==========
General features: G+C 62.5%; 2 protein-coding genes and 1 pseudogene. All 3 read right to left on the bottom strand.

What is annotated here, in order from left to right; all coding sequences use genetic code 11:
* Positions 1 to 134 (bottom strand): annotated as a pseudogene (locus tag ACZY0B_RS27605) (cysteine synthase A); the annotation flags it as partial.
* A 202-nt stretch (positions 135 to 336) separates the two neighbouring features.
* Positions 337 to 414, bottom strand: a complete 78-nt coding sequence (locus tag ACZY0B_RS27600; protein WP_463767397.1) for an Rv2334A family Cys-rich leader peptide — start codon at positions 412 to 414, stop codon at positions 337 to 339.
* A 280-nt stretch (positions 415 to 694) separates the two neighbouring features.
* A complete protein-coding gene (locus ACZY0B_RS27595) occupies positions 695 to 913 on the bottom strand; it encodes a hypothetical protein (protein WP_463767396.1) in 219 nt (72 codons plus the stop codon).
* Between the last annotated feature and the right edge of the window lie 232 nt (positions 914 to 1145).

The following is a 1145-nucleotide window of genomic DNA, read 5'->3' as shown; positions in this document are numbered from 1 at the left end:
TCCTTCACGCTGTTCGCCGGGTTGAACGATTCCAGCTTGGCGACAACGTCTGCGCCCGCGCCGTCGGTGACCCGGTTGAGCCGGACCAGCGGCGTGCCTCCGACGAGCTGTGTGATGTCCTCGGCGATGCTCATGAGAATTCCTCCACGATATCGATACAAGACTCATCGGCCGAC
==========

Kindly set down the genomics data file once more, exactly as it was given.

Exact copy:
General features: G+C 62.5%; 2 protein-coding genes and 1 pseudogene. All 3 read right to left on the bottom strand.

What is annotated here, in order from left to right; all coding sequences use genetic code 11:
* Positions 1 to 134 (bottom strand): annotated as a pseudogene (locus tag ACZY0B_RS27605) (cysteine synthase A); the annotation flags it as partial.
* A 202-nt stretch (positions 135 to 336) separates the two neighbouring features.
* Positions 337 to 414, bottom strand: a complete 78-nt coding sequence (locus tag ACZY0B_RS27600; protein WP_463767397.1) for an Rv2334A family Cys-rich leader peptide — start codon at positions 412 to 414, stop codon at positions 337 to 339.
* A 280-nt stretch (positions 415 to 694) separates the two neighbouring features.
* A complete protein-coding gene (locus ACZY0B_RS27595) occupies positions 695 to 913 on the bottom strand; it encodes a hypothetical protein (protein WP_463767396.1) in 219 nt (72 codons plus the stop codon).
* Between the last annotated feature and the right edge of the window lie 232 nt (positions 914 to 1145).

The following is a 1145-nucleotide window of genomic DNA, read 5'->3' as shown; positions in this document are numbered from 1 at the left end:
TCCTTCACGCTGTTCGCCGGGTTGAACGATTCCAGCTTGGCGACAACGTCTGCGCCCGCGCCGTCGGTGACCCGGTTGAGCCGGACCAGCGGCGTGCCTCCGACGAGCTGTGTGATGTCCTCGGCGATGCTCATGAGAATTCCTCCACGATATCGATACAAGACTCATCGGCCGAC